White Season Birds: Iceland Gull

Photo of Iceland Gull (immature)

Iceland Gulls are uncommon but regular white season visitors to parts of New England. Along with Glaucous Gulls, they're referred to as "white-winged" gulls, as all ages have light-colored wings with little to no dark markings.

Iceland Gulls take 4 years to acquire adult plumage, and for their 1st year are a generally evenly patterned off-white to tan color with pink legs and a dark bill (see photo above and gallery below). Adults have a mostly white body, a gray mantle, gray upper wings (with/without limited black at primary tips), and a yellow bill with a red spot.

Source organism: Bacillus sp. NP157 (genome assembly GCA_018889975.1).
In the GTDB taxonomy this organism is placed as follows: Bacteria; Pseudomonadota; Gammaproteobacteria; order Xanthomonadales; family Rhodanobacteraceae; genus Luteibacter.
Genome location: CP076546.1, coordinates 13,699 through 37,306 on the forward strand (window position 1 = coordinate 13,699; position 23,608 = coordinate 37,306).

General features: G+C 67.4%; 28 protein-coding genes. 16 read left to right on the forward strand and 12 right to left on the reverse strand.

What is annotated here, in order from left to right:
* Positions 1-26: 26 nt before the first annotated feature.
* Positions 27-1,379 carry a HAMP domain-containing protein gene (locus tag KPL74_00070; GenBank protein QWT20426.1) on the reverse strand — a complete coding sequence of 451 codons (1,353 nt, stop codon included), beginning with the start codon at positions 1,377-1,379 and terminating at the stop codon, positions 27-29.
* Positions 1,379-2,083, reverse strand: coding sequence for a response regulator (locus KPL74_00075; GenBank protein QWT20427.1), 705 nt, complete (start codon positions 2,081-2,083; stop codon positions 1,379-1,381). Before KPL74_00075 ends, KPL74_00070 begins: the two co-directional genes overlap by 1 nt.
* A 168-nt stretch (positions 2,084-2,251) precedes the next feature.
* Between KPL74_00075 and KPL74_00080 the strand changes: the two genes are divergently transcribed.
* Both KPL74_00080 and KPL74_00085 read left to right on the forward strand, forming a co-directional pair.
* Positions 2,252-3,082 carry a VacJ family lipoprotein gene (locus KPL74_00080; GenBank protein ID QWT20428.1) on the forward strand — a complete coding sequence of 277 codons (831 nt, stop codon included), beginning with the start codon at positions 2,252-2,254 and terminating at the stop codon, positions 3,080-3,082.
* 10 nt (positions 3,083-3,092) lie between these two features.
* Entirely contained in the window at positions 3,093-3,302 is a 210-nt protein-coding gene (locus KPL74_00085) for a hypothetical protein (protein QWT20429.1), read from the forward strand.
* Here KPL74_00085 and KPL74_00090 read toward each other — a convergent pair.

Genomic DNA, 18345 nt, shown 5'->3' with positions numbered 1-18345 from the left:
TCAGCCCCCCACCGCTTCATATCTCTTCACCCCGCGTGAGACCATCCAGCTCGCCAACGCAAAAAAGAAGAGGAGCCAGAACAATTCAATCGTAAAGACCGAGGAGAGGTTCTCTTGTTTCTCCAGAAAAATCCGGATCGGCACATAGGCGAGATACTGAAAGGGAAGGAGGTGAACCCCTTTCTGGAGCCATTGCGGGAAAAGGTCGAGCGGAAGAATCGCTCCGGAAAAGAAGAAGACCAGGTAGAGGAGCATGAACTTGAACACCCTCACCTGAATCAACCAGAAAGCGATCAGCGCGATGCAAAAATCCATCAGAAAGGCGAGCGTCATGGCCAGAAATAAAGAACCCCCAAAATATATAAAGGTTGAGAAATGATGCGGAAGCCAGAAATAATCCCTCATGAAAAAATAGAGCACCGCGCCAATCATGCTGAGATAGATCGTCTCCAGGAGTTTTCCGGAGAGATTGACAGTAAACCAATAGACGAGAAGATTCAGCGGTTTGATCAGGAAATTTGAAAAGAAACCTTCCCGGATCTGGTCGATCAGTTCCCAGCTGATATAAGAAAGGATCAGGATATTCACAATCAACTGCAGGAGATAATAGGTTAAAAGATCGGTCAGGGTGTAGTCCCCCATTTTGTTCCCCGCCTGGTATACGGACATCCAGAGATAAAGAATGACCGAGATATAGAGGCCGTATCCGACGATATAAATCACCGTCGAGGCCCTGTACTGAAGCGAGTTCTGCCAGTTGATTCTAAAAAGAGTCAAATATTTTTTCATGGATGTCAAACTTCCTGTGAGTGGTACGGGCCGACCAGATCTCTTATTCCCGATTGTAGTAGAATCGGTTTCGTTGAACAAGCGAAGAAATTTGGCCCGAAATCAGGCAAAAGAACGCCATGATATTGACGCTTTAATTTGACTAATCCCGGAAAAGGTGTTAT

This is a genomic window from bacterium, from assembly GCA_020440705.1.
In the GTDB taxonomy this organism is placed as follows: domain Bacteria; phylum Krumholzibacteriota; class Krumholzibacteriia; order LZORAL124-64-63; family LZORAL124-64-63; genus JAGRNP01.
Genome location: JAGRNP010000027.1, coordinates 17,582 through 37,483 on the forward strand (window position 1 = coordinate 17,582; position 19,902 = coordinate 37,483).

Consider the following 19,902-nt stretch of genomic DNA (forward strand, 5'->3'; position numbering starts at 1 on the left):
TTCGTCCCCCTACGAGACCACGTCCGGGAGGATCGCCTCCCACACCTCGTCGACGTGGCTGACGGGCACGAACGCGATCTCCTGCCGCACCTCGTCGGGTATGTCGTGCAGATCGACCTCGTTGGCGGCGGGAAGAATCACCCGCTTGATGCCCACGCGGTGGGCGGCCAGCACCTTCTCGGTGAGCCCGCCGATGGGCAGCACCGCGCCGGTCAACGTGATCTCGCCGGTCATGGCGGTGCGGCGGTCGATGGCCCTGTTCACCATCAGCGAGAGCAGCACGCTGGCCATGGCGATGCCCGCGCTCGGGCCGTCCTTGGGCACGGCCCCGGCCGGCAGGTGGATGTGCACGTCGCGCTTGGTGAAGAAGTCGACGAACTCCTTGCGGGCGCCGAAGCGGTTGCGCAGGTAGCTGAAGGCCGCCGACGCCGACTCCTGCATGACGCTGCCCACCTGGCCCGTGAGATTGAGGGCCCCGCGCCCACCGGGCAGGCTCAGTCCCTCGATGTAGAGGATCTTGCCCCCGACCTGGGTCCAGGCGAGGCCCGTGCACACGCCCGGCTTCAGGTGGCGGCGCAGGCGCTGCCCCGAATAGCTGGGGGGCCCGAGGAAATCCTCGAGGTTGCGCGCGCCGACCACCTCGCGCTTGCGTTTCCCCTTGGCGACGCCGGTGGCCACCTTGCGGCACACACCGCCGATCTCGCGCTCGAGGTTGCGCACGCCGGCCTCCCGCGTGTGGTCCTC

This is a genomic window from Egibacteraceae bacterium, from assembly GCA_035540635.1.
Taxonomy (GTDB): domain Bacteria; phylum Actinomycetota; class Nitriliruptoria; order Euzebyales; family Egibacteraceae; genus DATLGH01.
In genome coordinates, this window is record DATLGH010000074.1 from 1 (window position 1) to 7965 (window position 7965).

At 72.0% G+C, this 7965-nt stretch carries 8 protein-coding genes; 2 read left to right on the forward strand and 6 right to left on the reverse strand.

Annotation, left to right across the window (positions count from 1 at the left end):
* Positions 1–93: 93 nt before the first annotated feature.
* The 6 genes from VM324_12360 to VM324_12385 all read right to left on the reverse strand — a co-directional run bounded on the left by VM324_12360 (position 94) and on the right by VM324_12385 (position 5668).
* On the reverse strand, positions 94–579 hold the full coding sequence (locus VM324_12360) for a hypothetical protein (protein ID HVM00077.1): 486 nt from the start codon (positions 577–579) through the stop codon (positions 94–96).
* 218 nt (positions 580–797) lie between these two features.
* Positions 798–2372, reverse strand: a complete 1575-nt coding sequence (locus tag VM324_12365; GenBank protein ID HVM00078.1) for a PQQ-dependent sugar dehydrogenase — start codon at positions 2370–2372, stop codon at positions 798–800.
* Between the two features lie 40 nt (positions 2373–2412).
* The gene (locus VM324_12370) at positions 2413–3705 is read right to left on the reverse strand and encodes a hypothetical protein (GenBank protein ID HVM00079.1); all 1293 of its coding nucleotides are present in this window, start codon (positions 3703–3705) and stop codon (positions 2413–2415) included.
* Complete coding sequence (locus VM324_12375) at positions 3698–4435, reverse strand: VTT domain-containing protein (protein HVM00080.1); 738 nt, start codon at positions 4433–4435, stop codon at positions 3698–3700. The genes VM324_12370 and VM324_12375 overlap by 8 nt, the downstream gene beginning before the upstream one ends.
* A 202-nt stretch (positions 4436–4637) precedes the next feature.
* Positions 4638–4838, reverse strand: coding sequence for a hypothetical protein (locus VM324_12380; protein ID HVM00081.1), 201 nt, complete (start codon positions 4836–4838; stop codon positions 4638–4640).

Photo of Iceland Gull (adult)
Three photos stitched together of one adult Iceland Gull

Size-wise, Iceland Gulls average smaller than Herring Gulls, and larger than Ring-billed Gulls. Paying close attention to wing-tip color, try to spot the immature Iceland Gull in this coastal congregation. Can you identify all 5 gull species pictured? (See the answer below).

Photo of Mixed Gulls

To learn more about Iceland Gulls, visit All About Birds. To view the following images in full-size, click here.

Answer: The photo contains (from smallest to largest): a Bonaparte's Gull, Ring-billed Gulls, an Iceland Gull, Herring Gulls, and Great Black-backed Gulls.

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